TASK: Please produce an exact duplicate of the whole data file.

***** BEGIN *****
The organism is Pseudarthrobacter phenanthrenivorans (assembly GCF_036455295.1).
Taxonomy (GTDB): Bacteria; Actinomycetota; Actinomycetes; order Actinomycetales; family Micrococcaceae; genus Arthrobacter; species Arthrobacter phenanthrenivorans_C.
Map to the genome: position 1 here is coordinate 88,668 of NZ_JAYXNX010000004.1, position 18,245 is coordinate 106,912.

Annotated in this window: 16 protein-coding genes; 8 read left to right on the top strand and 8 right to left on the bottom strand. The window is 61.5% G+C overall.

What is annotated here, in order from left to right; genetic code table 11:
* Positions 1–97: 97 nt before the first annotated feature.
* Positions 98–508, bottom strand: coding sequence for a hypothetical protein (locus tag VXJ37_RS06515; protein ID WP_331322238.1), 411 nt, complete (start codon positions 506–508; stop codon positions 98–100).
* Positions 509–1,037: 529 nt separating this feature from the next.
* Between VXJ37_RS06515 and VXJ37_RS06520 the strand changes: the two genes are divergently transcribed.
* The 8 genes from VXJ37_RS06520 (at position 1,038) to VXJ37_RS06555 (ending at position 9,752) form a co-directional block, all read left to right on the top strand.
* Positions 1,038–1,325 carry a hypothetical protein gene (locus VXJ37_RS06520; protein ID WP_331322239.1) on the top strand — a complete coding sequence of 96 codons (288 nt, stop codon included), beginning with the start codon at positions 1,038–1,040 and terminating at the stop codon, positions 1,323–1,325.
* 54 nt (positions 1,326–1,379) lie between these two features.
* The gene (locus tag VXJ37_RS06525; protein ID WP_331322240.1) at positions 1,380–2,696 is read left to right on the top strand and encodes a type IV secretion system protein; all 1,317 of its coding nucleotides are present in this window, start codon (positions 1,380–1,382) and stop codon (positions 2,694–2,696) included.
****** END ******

The organism is Pseudarthrobacter phenanthrenivorans (assembly GCF_036455295.1).
Taxonomy (GTDB): Bacteria; Actinomycetota; Actinomycetes; order Actinomycetales; family Micrococcaceae; genus Arthrobacter; species Arthrobacter phenanthrenivorans_C.
Map to the genome: position 1 here is coordinate 88,668 of NZ_JAYXNX010000004.1, position 18,245 is coordinate 106,912.

Annotated in this window: 16 protein-coding genes; 8 read left to right on the top strand and 8 right to left on the bottom strand. The window is 61.5% G+C overall.

What is annotated here, in order from left to right; genetic code table 11:
* Positions 1–97: 97 nt before the first annotated feature.
* Positions 98–508, bottom strand: coding sequence for a hypothetical protein (locus tag VXJ37_RS06515; protein ID WP_331322238.1), 411 nt, complete (start codon positions 506–508; stop codon positions 98–100).
* Positions 509–1,037: 529 nt separating this feature from the next.
* Between VXJ37_RS06515 and VXJ37_RS06520 the strand changes: the two genes are divergently transcribed.
* The 8 genes from VXJ37_RS06520 (at position 1,038) to VXJ37_RS06555 (ending at position 9,752) form a co-directional block, all read left to right on the top strand.
* Positions 1,038–1,325 carry a hypothetical protein gene (locus VXJ37_RS06520; protein ID WP_331322239.1) on the top strand — a complete coding sequence of 96 codons (288 nt, stop codon included), beginning with the start codon at positions 1,038–1,040 and terminating at the stop codon, positions 1,323–1,325.
* 54 nt (positions 1,326–1,379) lie between these two features.
* The gene (locus tag VXJ37_RS06525; protein ID WP_331322240.1) at positions 1,380–2,696 is read left to right on the top strand and encodes a type IV secretion system protein; all 1,317 of its coding nucleotides are present in this window, start codon (positions 1,380–1,382) and stop codon (positions 2,694–2,696) included.